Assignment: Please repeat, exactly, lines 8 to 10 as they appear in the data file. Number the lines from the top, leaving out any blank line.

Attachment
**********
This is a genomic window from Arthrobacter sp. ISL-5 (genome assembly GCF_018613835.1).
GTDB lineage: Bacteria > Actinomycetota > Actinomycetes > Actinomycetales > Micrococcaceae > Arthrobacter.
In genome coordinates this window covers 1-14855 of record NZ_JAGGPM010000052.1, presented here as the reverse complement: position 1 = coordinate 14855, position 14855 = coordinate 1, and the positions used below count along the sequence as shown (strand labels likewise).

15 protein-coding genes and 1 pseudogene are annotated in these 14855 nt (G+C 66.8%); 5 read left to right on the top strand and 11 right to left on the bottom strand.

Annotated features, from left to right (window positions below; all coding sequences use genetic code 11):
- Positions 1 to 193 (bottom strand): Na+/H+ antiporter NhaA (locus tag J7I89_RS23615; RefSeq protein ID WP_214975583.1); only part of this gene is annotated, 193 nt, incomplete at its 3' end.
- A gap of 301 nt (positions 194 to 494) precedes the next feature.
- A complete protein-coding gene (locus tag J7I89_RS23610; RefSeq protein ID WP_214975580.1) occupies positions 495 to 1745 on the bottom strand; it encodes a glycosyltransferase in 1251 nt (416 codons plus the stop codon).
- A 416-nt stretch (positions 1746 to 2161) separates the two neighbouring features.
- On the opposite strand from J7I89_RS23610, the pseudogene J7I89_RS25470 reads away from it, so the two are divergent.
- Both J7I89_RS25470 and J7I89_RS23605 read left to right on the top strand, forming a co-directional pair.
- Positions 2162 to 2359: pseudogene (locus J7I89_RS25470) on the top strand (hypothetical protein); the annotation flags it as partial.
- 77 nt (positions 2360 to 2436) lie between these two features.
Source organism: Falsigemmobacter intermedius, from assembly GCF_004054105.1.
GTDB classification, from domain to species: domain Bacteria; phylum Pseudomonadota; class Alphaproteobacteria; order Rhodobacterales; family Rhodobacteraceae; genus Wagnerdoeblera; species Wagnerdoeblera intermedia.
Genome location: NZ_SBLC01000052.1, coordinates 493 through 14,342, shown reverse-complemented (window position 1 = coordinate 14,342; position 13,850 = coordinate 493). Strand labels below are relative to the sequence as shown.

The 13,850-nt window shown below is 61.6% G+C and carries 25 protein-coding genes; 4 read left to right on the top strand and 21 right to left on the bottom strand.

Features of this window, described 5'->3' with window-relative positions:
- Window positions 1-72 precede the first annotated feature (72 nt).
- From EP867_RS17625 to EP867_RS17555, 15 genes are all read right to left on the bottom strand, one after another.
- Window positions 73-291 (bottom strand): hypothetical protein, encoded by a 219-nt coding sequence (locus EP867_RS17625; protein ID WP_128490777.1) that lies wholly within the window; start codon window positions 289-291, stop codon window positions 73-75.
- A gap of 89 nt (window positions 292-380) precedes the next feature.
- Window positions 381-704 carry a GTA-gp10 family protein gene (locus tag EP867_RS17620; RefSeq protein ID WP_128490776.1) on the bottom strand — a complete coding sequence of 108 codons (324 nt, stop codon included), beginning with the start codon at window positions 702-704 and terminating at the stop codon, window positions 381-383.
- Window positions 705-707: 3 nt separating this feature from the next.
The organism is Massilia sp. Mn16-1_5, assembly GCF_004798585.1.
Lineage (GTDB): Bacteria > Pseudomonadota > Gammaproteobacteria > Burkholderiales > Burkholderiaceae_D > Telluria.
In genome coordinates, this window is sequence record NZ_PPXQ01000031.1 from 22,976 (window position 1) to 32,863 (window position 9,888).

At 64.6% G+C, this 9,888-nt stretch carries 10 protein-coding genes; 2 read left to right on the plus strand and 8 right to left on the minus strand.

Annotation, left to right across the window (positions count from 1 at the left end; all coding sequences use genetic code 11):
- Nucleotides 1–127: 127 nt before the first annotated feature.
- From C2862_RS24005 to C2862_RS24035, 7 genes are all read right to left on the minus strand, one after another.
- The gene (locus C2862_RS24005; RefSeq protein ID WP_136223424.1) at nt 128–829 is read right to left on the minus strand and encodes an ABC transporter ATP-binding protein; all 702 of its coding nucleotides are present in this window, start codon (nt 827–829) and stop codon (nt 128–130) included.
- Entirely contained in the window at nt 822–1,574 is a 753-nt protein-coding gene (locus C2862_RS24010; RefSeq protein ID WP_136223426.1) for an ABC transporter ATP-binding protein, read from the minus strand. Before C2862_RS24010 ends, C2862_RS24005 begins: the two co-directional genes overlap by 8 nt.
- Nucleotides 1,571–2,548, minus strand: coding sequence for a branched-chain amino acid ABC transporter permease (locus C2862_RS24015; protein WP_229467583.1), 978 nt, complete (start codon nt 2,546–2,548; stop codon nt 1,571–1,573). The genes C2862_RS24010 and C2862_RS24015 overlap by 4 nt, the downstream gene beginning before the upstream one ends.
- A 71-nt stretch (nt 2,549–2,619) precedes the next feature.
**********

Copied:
- A complete protein-coding gene (locus tag J7I89_RS23610; RefSeq protein ID WP_214975580.1) occupies positions 495 to 1745 on the bottom strand; it encodes a glycosyltransferase in 1251 nt (416 codons plus the stop codon).
- A 416-nt stretch (positions 1746 to 2161) separates the two neighbouring features.
- On the opposite strand from J7I89_RS23610, the pseudogene J7I89_RS25470 reads away from it, so the two are divergent.